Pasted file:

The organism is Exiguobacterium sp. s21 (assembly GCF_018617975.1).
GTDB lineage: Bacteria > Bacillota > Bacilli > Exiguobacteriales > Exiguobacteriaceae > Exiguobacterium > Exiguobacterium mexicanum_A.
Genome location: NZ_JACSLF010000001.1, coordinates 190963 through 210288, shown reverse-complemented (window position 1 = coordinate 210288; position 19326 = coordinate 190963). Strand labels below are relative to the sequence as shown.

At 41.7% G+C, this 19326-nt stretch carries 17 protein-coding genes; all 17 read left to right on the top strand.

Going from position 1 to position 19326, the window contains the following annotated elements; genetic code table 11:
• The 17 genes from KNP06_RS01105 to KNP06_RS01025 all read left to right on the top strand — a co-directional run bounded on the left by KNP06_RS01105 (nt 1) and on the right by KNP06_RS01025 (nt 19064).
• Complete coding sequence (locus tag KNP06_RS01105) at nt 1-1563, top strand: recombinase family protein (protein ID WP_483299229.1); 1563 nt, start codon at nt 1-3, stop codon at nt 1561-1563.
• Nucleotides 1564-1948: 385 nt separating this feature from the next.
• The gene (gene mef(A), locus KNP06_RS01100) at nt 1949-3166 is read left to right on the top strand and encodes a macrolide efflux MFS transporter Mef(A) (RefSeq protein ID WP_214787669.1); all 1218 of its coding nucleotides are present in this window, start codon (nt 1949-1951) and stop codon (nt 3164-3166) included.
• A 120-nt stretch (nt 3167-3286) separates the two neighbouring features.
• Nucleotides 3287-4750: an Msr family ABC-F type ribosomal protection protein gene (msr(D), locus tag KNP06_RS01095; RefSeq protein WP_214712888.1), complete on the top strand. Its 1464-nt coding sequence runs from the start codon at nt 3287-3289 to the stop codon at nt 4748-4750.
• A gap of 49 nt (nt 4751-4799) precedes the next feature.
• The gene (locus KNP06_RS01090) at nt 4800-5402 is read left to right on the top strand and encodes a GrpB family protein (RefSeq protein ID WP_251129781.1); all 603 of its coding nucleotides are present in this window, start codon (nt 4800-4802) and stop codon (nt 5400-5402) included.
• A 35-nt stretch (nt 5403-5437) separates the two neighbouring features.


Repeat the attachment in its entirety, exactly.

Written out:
The organism is Exiguobacterium sp. s21 (assembly GCF_018617975.1).
GTDB lineage: Bacteria > Bacillota > Bacilli > Exiguobacteriales > Exiguobacteriaceae > Exiguobacterium > Exiguobacterium mexicanum_A.
Genome location: NZ_JACSLF010000001.1, coordinates 190963 through 210288, shown reverse-complemented (window position 1 = coordinate 210288; position 19326 = coordinate 190963). Strand labels below are relative to the sequence as shown.

At 41.7% G+C, this 19326-nt stretch carries 17 protein-coding genes; all 17 read left to right on the top strand.

Going from position 1 to position 19326, the window contains the following annotated elements; genetic code table 11:
• The 17 genes from KNP06_RS01105 to KNP06_RS01025 all read left to right on the top strand — a co-directional run bounded on the left by KNP06_RS01105 (nt 1) and on the right by KNP06_RS01025 (nt 19064).
• Complete coding sequence (locus tag KNP06_RS01105) at nt 1-1563, top strand: recombinase family protein (protein ID WP_483299229.1); 1563 nt, start codon at nt 1-3, stop codon at nt 1561-1563.
• Nucleotides 1564-1948: 385 nt separating this feature from the next.
• The gene (gene mef(A), locus KNP06_RS01100) at nt 1949-3166 is read left to right on the top strand and encodes a macrolide efflux MFS transporter Mef(A) (RefSeq protein ID WP_214787669.1); all 1218 of its coding nucleotides are present in this window, start codon (nt 1949-1951) and stop codon (nt 3164-3166) included.
• A 120-nt stretch (nt 3167-3286) separates the two neighbouring features.
• Nucleotides 3287-4750: an Msr family ABC-F type ribosomal protection protein gene (msr(D), locus tag KNP06_RS01095; RefSeq protein WP_214712888.1), complete on the top strand. Its 1464-nt coding sequence runs from the start codon at nt 3287-3289 to the stop codon at nt 4748-4750.
• A gap of 49 nt (nt 4751-4799) precedes the next feature.
• The gene (locus KNP06_RS01090) at nt 4800-5402 is read left to right on the top strand and encodes a GrpB family protein (RefSeq protein ID WP_251129781.1); all 603 of its coding nucleotides are present in this window, start codon (nt 4800-4802) and stop codon (nt 5400-5402) included.
• A 35-nt stretch (nt 5403-5437) separates the two neighbouring features.